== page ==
Soybean futures were flat on Thursday morning amid oversupplied conditions globally, though the market was at a two month high from China increasing agriculture shipments. Prices remain near correction territory, down 9% since President Trump signed an agreement between the US and China to increase purchases of American products, dubbed the phase one trade deal.
Tracking bulk carriers of soybean shipments, Reuters' Karen Braun discovers a "rush hour traffic of soybeans from South America to Asia continues."
Braun said, "Official export data suggests Brazil shipped close to 31 mmt in April-May. That includes 22.2 mmt to China, some 66% more than the same period a year ago."
She also shows a progression map of soybean shipments post the signing of the phase one trade deal through June 10. What it suggests is that China dramatically increased soybean shipments from South America while altogether ditching US markets.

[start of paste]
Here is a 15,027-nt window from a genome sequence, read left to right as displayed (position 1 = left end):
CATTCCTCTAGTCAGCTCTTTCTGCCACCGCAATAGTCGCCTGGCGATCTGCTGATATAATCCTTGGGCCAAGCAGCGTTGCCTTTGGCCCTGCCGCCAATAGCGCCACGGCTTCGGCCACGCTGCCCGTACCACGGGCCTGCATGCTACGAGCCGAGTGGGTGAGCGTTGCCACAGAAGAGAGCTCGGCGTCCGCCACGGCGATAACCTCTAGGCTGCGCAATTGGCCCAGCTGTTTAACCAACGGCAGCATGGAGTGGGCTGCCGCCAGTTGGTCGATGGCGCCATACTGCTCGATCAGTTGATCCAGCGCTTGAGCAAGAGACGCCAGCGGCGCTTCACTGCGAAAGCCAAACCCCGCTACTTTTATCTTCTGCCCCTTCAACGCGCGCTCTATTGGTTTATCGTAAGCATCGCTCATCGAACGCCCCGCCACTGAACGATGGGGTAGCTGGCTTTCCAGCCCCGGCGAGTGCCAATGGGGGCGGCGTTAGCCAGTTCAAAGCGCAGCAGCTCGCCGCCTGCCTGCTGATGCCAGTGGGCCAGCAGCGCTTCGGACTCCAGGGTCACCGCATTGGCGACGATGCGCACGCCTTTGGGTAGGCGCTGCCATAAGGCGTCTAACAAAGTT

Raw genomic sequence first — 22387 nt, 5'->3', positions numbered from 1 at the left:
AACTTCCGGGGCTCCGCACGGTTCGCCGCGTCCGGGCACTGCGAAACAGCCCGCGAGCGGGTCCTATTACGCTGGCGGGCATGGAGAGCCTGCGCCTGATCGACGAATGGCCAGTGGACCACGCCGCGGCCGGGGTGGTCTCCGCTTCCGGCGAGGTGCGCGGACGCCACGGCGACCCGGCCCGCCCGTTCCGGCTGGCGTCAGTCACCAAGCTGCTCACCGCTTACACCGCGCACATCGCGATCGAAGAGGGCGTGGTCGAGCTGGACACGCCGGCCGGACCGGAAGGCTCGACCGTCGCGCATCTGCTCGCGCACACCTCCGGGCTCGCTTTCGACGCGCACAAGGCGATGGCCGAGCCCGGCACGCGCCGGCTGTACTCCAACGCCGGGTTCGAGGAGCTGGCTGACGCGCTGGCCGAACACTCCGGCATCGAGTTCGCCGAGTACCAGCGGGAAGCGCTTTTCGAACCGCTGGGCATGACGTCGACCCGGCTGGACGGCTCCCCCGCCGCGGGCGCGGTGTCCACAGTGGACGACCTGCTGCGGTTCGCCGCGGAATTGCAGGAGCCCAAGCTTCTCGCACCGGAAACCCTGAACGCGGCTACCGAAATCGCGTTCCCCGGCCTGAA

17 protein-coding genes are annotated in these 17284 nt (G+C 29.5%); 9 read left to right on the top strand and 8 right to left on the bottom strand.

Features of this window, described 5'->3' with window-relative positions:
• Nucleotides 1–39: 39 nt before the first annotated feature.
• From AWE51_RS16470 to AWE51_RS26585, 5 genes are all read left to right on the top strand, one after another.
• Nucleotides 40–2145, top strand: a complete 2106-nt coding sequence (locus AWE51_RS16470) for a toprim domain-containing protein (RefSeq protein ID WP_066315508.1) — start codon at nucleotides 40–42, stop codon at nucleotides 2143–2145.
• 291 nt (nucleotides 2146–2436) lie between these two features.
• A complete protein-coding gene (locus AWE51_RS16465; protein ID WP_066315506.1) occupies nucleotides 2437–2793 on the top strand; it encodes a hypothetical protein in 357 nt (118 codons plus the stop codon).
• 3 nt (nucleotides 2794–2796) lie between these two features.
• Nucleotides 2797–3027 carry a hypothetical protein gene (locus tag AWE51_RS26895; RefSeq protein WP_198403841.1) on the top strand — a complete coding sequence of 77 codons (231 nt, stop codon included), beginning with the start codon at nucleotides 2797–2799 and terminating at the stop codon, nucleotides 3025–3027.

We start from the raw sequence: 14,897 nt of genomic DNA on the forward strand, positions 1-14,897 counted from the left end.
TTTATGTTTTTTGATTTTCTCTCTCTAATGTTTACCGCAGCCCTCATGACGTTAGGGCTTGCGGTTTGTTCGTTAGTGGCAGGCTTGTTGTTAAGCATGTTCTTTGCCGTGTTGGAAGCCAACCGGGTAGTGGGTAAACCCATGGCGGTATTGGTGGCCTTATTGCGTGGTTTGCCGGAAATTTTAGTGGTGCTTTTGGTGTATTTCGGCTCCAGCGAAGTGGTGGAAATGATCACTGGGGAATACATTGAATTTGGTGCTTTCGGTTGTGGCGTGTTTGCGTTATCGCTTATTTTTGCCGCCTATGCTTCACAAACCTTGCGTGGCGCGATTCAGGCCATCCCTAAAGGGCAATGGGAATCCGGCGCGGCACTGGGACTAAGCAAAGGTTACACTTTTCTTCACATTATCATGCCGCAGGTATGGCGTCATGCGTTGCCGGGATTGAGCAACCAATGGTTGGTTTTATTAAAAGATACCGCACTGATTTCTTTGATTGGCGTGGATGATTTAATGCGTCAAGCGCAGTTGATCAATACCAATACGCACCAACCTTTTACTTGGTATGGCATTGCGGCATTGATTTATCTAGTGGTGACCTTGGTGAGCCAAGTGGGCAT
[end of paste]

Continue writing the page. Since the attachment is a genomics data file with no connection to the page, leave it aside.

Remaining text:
"Here's a little 2020 progression. January 30 ➡️ Feb 26 ➡️ March 23 ➡️ April 14. Exports of soybeans from Brazil had a slower start to 2020 than 2019, but through the first five months, they have shipped 37% more than in Jan-May 2019. Jan-May shipments to China are also up 37%," Braun said.
January 30 soybean shipments
February 26 soybean shipments
March 23 soybean shipments
April 14 soybean shipments
May 11 soybean shipments
June 10 soybean shipments
At the moment, very few to no bulk carriers are carrying soybeans across the Pacific Ocean from US West Coast to Asia/China (a decline in shipments has been seen over the last several years since President Trump waged a war on trade against China -- Beijing simply went elsewhere to shop).
To be fair, China did make several purchases of soybeans from the US, as of recent. Reuters said last Tuesday that Chinese state-owned Sinograin bought at least 120,000 tons of soybeans for shipment in December.
To sum up, China, and the rest of Asia, are sourcing soybeans from South America, not the US, leaving American farmers devastated as an economic depression unfolds.
President Trump recently said he was "very torn" about whether to end the phase one deal -- as tensions between the US and China continue to soar -- it appears China refuses to buy from the US.
What's evident is that China has predictably fallen way short of its commitments of the trade deal as it now blames virus pandemic for reduced purchases.